Sunday, March 31

Sunday morning no one in our group gets up early. There isn’t a cloud in the sky now. After some discusison our group heads for Way Rambo wall. Leo has three climbs in mind. We get to the parking area and see cars at the base. We get out and as we start up on the steepest part of the approach we find ourselves in a race of sorts with another group. Leo realizes he has forgotten something back at the car. After one wrong turn the group gets in front of us. In the end we get to the cliff base and find that a fairly large group (made bigger by the folks who passed us on the way up) is on all three of the routes we were thinking of doing, there is a little bit of confusion on how many are left to do each one. Eventually a route frees itself and Leo leads up “Rochambeau” 5.9 it is an interesting crack climb with many small overhanging parts to it. I get on it and find that though it is not an easy climb, the overhanging parts at least have rests before them.

Leo leading Fuzz. A 115 feet tall route.
Leo leading Fuzz. A 115 feet tall route.

The last climb of the trip for me is a cleaning mission on “Fuzz” a 5.10 route of 115 feet. I’ve watched a few climbers at the bottom of it, which is a wide flare and it doesn’t look easy. And then it gets steep and overhanging! As I step up for my turn I face straight into the crack and find that I have wedged my shoulders in and am staying in by flexing my back/shoulder muscles. Leo says I need to face to the right. I somehow squirm around and find a high handhold which allows me to unweight and get me feet over. Once out of that awkward start I find the small crack up the ramp to be easier than I thought. I do it quickly because I know a rest is coming up and then things will get much harder. I get to the rest and shake it out a bit. I take a deep breath and launch up the vertical part. The crack is wider now. I resort to a few layback moves. I am tired. I get to another rest. I take another deep breath and look up at the overhanging part I have coming up, and at how the crack arches off to my right. There’s nothing left for it but to go for it. I start up, I use my cupping / gaston moves again. My left wrist is hurting a little bit, my breathing is very loud. I aim to get to Leo’s next piece. I get to it and have to hang. This is one tall climb! I shake out my arms, take more breaths then continue. The crack juts off to the right and I do a bit of hanging on my jams, with my feet on the wall. Finally I get to the anchors. I clip in and smile. I am tired but happy.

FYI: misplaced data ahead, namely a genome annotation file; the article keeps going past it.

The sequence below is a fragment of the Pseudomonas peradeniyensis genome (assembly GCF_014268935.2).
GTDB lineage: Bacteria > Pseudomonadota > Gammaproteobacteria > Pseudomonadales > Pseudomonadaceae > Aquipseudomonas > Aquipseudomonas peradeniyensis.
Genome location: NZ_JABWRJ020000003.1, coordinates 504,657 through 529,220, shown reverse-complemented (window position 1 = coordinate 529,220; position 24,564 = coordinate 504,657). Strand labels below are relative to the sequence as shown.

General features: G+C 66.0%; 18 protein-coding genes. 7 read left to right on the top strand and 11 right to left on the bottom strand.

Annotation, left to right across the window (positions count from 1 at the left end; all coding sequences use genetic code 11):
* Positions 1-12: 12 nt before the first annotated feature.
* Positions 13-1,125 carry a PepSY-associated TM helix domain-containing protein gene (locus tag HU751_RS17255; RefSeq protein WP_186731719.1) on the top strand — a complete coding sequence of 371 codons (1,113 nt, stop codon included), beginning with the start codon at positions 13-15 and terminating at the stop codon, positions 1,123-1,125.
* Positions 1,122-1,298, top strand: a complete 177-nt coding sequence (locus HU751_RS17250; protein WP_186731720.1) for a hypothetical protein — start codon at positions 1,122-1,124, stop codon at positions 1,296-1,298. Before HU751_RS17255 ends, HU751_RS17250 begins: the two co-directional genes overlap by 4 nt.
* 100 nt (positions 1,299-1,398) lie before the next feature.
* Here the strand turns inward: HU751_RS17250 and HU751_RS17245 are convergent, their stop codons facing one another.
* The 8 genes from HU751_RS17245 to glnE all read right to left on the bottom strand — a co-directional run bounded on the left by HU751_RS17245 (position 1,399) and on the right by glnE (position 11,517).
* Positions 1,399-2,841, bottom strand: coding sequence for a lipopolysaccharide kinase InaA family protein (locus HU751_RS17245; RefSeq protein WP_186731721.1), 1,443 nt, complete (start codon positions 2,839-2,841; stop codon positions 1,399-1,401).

Some of our group starts hiking back to the car before I am down since we are trying to get back to the camp by 4 so Haley and Matt can catch their ride and Terri, Leo and I can pack up and head out to Arches National Park. By the time I get to the car, Leo has started it up. I stick out my thumb for a ride.

Back at camp we grab a few pics and say our goodbyes. Leo, Terri and I take off for Arches National Park. We race the sun. We get inside the park and start up into the interior but the sun is fading fast. We get out at the first big arch we see and I race out with camera and tripod. I get one photo of the arch before darkness sets in. In the opposite direction of the arch though are some rain clouds in the distance… and lightning. What follows then is a quick explanation of how to shoot lightning and excited jumping up and down as we see each strike. After I miss some nice ones, both Leo and Terri insist that I not show them the previews but “just keep shooting!” A really nice forked lightning burst happens and I jump up and down like a little kid. I think we are all a little punch drunk.